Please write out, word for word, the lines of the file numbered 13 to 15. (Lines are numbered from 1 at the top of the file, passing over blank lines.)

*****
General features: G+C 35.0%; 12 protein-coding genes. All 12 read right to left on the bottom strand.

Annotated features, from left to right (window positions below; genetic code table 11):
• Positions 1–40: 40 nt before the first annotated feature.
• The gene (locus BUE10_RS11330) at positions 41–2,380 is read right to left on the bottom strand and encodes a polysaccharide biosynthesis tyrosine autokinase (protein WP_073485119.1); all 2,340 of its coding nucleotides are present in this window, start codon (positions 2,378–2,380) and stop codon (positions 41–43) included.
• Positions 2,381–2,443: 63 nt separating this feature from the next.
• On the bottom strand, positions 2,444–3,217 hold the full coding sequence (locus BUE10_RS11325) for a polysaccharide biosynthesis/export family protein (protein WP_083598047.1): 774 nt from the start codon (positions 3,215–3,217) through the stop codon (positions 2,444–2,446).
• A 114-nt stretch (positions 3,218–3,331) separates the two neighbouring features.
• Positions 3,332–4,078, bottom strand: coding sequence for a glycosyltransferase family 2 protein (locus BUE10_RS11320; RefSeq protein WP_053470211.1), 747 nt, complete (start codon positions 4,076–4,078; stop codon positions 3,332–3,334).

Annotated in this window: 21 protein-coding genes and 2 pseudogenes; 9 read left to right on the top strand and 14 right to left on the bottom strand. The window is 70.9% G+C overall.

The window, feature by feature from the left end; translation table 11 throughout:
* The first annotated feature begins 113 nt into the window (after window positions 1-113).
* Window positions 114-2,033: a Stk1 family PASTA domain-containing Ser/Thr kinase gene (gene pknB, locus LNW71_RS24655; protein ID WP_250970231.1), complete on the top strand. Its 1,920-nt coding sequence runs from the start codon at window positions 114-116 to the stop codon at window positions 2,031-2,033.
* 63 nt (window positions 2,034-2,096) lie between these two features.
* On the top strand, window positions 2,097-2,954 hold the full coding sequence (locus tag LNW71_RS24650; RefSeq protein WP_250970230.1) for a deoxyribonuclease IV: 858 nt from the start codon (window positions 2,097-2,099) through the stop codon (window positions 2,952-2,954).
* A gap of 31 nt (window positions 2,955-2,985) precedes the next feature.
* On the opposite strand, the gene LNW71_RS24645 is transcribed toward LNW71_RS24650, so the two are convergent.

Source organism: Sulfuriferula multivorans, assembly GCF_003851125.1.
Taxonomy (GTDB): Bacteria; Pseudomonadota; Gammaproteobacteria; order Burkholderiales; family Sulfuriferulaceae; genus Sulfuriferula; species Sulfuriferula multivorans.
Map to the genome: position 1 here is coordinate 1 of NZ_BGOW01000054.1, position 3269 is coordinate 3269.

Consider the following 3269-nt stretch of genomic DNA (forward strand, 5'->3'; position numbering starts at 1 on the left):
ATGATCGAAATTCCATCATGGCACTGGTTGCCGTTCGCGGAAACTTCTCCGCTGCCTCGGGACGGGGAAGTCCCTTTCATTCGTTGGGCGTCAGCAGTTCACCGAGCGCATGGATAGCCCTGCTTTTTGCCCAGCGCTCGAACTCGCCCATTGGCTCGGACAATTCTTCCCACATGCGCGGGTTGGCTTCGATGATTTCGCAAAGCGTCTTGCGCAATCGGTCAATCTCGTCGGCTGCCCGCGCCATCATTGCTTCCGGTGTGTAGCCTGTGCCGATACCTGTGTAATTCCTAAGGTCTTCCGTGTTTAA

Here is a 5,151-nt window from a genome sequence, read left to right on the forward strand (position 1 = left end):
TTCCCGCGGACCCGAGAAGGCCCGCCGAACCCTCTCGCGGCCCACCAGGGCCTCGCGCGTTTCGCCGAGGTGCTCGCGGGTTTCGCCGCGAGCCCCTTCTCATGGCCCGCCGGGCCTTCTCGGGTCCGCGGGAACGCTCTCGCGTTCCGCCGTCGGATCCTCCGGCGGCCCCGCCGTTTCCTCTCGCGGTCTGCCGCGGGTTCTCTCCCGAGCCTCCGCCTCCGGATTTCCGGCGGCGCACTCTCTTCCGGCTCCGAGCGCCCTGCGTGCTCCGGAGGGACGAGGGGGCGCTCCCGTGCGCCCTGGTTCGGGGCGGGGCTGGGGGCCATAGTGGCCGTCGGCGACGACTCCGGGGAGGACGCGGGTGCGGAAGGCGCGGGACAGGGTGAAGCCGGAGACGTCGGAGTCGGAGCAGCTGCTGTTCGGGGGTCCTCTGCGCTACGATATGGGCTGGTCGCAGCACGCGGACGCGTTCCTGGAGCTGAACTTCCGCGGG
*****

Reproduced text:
* 63 nt (window positions 2,034-2,096) lie between these two features.
* On the top strand, window positions 2,097-2,954 hold the full coding sequence (locus tag LNW71_RS24650; RefSeq protein WP_250970230.1) for a deoxyribonuclease IV: 858 nt from the start codon (window positions 2,097-2,099) through the stop codon (window positions 2,952-2,954).
* A gap of 31 nt (window positions 2,955-2,985) precedes the next feature.